That was the incubus of ‘Barrowland: A Glasgow Experience’. The subtitle was prompted by so many people extoling the virtues of a night at The Barras as ‘a totally Glasgow experience’. No other venue, not even in Glasgow, can rival a Barrowland audience.

Content continues after advertisements

There’s something about the place that ignites a fire in the heart of fans and makes them go totally mental. The same audience may attend gigs at King Tuts, the SECC or the Glasgow Concert Hall but, put them in Barrowland and they just go off their head.Understandably, most of the Barras gigs are not for everyone.
Barrowland memories

Not everyone wants to be drenched in beer, or a similarly-coloured warm liquid that is certainly not poured from the bar: the men’s toilet, marked ‘Gentlemen’ is inconveniently located one floor down, after all. Yet, not all gigs are off-yer-face punkfests.

Amy Macdonald received her first platinum award on stage at the Barras, presented to her by New Music radio presenter Jim Gellatley. Singer and songwriter Horse brought on stage a full 40-piece ensemble from The Scottish Chamber Orchestra. You can almost hear a pin drop at a Christy Moore gig where he insists that his audience refrain from clapping during songs and the bar is closed. But, yeah, it’s mainly the off-yer-nut headbanging nights that produce the best stories.

The good, the bad and the ugly...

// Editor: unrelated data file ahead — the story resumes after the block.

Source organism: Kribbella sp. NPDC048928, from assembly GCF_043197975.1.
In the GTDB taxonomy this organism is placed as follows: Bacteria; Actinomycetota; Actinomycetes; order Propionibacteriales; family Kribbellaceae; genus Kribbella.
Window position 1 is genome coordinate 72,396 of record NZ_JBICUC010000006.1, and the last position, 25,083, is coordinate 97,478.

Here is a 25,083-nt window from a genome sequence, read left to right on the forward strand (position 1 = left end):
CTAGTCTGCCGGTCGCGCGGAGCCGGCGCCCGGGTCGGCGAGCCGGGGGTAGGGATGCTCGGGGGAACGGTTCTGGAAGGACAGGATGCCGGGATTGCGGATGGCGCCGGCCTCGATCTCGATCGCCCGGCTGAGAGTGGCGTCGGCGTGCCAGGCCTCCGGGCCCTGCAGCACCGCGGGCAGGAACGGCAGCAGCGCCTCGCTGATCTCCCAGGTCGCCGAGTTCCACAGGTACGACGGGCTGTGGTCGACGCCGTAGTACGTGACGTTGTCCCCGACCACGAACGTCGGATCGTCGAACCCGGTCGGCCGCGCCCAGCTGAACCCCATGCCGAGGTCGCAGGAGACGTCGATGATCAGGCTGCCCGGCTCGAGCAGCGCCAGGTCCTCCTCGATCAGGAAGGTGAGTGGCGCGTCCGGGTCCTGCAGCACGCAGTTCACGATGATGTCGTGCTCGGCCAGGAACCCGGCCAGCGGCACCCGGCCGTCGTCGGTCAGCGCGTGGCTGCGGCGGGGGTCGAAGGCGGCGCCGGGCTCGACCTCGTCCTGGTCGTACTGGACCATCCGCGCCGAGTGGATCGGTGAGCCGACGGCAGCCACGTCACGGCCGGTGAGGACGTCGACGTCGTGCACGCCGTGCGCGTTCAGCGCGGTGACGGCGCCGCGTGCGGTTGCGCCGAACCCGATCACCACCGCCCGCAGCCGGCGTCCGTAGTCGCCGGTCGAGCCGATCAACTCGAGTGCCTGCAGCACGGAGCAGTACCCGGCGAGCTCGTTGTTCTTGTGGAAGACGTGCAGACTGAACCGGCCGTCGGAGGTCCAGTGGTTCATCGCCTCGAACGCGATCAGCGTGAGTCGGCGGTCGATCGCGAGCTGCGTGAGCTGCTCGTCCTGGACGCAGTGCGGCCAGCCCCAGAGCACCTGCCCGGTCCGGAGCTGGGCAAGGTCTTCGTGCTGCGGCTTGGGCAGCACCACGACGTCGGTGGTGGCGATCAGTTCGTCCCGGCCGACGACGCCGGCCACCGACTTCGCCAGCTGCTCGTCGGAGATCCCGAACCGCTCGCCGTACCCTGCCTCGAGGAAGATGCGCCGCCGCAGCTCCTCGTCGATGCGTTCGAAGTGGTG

I decided, if I was going to write a book about the place, it would have to include the ballroom’s history from 1934 through the war years to the disco decade. And it had to include the good, the bad and the ugly, warts an’ all. It would be a somewhat Stalinistic exercise to omit the ballroom’s association with the murderer Bible John who used the place to stalk young women and lure them to their death. It would wrong also to ignore gigs by rock stars who were later publicly disgraced. And I was glad of the opportunity to clear up the issue of the venue’s name once and for all.

It’s known affectionately by many names: The Barras; Ra Barras; The Barrowlands. But this habit of adding an ‘s’ to the name is one of the bug bears of general manager Tom Joyes. ‘It’s Barrowland. Singular,’ he tells me. ‘There’s no ‘s’ on the sign.’

I also wanted to give as much information as possible about gig dates and support bands along with ticket prices. For this, I have stats wizard Gareth Fraser and twitter guru Andy Dickson to thank who used website manager Alec Downie’s gig history as a starting point for some heavy duty in-depth research.

At first, it was an interesting project to write a book about Barrowland but, as I came to know the old girl better through interviews with fans, bands, crew and promoters, I kinda fell in love with the old dear myself.

So much so that I suggested to Tom Joyes that it would be ‘soooo rock ’n’ roll’ to get married there. I was over the moon when I read the last line of his foreword announcing that he intended to apply for a wedding licence so that I could get married in the stars’ dressingroom.

It is an honour to now be truly part of the rich tapestry of social history that this gaudy, tarty, sticky, sweaty, glorious building has until now kept secret.

Nuala Naughton is the author of ‘Barrowland: A Glasgow Experience’ published by Mainstream Publishing.

(Barrowlands exterior photo copyright Johnny Durlan)